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L I Y S F
  • Professor Dame Sue Black
Professor Dame Sue Black

We are delighted to confirm that Professor Dame Sue Black DBE will give the first Plenary Lecture Demonstration in our 64th LIYSF programme. Professor Black is a forensic anthropologist, anatomist and academic. She is the President of St John’s College at the University of Oxford, and Visiting Professor of Computing and Communications at Lancaster University, having previously been Pro-Vice Chancellor at Lancaster University. Professor Black will give the 2022 Royal Institution Christmas Lecture.

Having been a lecturer in Anatomy at St Thomas’ Hospital, London, she spent 10 years working for the UK’s Foreign and Commonwealth Office (FCO) and the United Nations, on the identification of victims and perpetrators of various conflicts. In 1999 she became the lead forensic anthropologist to the British Forensic Team in Kosovo and in 2003 she undertook two tours to Iraq. In 2005 Sue participated in the United Kingdom’s contribution to the Thai Tsunami Victim Identification operation as part of the 2004 Indian Ocean earthquake and tsunami international response.

Sue has developed new techniques and building databases to confirm or disconfirm someone’s identify based on photographs of their hands or arms. This technique has become important in prosecution cases where the accused have taken photographs of their actions. In 2009, Sue used vein pattern analysis to confirm the identity of a suspect; the first time that the technique was used in a criminal conviction.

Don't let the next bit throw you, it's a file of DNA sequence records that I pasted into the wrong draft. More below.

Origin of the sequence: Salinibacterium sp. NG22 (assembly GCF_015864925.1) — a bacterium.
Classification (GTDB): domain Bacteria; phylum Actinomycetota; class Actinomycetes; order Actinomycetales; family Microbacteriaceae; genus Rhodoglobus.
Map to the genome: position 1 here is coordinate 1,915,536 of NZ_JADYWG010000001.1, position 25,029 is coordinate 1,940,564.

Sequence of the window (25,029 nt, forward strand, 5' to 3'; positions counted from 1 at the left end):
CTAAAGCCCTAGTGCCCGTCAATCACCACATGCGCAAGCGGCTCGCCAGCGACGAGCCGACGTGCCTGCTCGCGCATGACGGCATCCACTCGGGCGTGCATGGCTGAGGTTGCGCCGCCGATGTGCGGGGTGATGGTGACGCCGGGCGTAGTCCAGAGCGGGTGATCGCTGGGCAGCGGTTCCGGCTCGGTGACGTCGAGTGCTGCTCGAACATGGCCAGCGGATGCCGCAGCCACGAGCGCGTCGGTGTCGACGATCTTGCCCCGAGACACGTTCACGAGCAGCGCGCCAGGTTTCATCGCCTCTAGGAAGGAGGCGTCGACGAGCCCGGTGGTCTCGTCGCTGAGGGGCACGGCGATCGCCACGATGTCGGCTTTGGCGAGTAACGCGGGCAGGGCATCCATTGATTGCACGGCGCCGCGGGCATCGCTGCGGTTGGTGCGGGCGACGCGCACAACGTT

Sue has a BSc degree with honours in human anatomy and a PhD degree for her thesis on ‘Identification from the Human Skeleton’ from the University of Aberdeen. She has published many bookes, including her latest book, ‘Written in bone: Hidden stories in what we leave behind’. She was a founder of The British Association for Forensic Anthropology and The British Association for Human Identification; has been elected as a Fellow of the Royal Society of Edinburgh, The Royal Anthropological Institute and The British Academy; and is life-time Professor of Anatomy for the Royal Scottish Academy.

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